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How To Do Upward-Facing Dog Pose

Yoga | Yoga Poses

Upward-Facing Dog (Urdvha Mukha Svanasana) is one of the poses in a traditional Sun Salutation sequence. As such, this pose is often only held for a breath or two in a typical flowing practice, and is often neglected as a pose in and of itself — despite its many benefits.

Focusing on bringing more attention and alignment to my Upward-Facing Dog transformed my practice and my teaching by encouraging me to lead from the heart. Celebrate some self-love for Valentine’s Day by working on opening your heart in Upward-Facing Dog!

Benefits Of Upward-Facing Pose

Upward-Facing Dog stretches the chest, shoulders and abdomen, and strengthens the wrists, arms and spine. The practice of opening up through the chest can help you find the feeling of keeping the chest open in any standing or seated pose, and even encourage better posture while sitting at a desk in front of a computer.

Backbending poses such as Upward Dog can also stimulate the abdominal organs and relieve mild depression, fatigue and sciatica.

Upward-Facing Dog Pose Step-By-Step:

  1. Begin lying on your belly with your legs extended straight back behind you and the tops of your feet relaxed down on the mat, hip distance apart.
  2. Plant your palms beside your ribs so that your elbows are bent approximately 90 degrees and your forearms are relatively perpendicular to the floor.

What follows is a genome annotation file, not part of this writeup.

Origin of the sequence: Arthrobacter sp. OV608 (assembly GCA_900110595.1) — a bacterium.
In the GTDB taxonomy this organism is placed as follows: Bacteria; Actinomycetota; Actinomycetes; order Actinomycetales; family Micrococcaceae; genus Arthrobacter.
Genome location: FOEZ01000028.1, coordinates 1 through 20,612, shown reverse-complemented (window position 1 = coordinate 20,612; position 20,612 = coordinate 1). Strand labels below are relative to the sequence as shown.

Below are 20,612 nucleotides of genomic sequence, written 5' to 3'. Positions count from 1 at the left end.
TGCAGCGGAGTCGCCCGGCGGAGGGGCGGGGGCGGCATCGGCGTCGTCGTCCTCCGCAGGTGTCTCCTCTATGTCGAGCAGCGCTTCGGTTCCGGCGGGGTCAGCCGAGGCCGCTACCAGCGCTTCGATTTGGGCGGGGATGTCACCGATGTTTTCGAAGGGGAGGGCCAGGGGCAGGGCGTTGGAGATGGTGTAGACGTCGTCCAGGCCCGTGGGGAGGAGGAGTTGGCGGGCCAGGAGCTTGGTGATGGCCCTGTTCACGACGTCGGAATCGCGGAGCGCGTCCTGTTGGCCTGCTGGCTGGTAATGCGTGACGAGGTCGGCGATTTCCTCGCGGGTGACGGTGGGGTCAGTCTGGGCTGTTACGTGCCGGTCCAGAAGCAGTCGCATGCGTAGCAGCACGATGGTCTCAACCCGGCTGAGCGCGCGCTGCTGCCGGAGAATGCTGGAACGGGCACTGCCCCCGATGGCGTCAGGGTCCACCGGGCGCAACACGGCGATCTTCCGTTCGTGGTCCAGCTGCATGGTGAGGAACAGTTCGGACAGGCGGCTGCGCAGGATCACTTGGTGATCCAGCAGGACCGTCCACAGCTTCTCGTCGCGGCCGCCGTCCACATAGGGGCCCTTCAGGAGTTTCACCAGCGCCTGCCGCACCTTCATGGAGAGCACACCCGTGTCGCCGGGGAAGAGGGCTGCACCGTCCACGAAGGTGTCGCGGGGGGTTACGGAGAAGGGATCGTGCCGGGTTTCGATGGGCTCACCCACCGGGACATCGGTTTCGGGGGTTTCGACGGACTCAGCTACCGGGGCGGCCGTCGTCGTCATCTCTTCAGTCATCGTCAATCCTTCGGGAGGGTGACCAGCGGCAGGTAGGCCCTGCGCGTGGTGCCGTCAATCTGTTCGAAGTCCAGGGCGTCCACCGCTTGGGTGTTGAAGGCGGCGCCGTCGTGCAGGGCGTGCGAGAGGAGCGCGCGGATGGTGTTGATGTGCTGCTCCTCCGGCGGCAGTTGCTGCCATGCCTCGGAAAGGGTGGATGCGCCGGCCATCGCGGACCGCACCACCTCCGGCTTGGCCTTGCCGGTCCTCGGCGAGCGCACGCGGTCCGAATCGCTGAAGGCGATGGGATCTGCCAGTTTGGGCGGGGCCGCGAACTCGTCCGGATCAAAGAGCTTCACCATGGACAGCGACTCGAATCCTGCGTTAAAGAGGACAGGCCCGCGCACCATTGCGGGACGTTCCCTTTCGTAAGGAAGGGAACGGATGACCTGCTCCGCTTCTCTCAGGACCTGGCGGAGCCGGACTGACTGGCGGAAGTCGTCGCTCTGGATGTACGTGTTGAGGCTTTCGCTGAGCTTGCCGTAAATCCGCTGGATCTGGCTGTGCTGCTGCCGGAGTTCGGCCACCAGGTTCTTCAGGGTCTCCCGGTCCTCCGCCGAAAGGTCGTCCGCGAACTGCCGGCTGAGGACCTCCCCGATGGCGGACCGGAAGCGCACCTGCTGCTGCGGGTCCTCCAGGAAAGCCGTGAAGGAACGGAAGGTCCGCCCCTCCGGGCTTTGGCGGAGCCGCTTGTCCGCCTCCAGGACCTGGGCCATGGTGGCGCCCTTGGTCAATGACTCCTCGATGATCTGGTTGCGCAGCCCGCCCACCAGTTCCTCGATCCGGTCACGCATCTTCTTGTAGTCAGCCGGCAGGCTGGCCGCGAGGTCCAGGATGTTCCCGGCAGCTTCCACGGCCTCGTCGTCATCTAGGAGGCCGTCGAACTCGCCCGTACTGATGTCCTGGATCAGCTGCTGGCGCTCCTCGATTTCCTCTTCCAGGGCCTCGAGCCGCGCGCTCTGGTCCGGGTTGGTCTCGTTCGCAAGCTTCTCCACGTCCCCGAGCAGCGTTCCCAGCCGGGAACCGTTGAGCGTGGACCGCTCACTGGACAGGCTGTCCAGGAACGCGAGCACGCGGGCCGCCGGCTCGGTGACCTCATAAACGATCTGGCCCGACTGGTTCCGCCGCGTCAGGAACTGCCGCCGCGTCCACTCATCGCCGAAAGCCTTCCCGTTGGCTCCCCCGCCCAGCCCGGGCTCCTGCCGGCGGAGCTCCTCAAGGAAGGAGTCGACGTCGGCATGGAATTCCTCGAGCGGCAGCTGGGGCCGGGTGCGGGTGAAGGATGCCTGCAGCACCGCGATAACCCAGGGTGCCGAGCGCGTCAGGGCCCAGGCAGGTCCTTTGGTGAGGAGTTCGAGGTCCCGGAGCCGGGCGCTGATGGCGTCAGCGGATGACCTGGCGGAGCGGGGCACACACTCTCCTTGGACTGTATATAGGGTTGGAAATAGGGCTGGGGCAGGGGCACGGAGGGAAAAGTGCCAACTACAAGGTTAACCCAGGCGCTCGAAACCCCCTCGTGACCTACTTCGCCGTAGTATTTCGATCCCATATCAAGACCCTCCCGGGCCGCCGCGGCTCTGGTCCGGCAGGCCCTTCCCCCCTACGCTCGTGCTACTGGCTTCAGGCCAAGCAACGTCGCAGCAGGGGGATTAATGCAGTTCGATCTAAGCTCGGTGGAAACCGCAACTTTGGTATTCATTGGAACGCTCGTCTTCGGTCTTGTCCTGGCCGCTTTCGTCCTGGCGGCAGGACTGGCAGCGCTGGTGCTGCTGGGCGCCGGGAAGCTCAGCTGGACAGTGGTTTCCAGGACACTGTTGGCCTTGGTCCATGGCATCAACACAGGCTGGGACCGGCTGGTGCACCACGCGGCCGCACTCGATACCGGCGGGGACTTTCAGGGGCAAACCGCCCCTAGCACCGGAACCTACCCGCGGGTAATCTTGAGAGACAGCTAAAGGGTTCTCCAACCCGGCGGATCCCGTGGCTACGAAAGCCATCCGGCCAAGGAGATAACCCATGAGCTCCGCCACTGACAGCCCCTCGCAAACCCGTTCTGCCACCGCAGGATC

3. On an inhale, press firmly into your palms and straighten your arms, lifting your torso, hips, and the tops of your thighs up off the ground. The shoulders should be stacked directly over the wrists and the creases of the elbows should face forward.
  4. Relax your shoulders away from your ears, then begin to roll your shoulders back and find the action of pulling your chest forward through your upper arms. Keep the chin in line with the floor or lifted slightly, avoiding the urge to crank the head back in order to send the gaze up to the ceiling (which can compress the back of the neck).
  5. Continue to refine the pose by firming your thighs and upper outer arms and drawing your low belly in toward your spine. Remain for 5-10 deep breaths before transitioning to Downward-Facing Dog or lowering back down onto the belly.


  • The key action of the pose is to find the stretch along the upper spine rather than jamming in to the low back. Focus on lengthening the spine and reaching out through the crown of the head, rolling the shoulders back and sending the chest forward. Ensure that the thighs are actively lifting rather than dropping down toward the ground.
  • If you feel any pressure or pain in the low back, try squeezing a block between your thighs to keep your quadriceps engaged and activate the adductor muscles of the groin.
  • If you experience any wrist pain in this pose, ensure that you distribute your weight evenly across your hands and press down through the tops of your feet.

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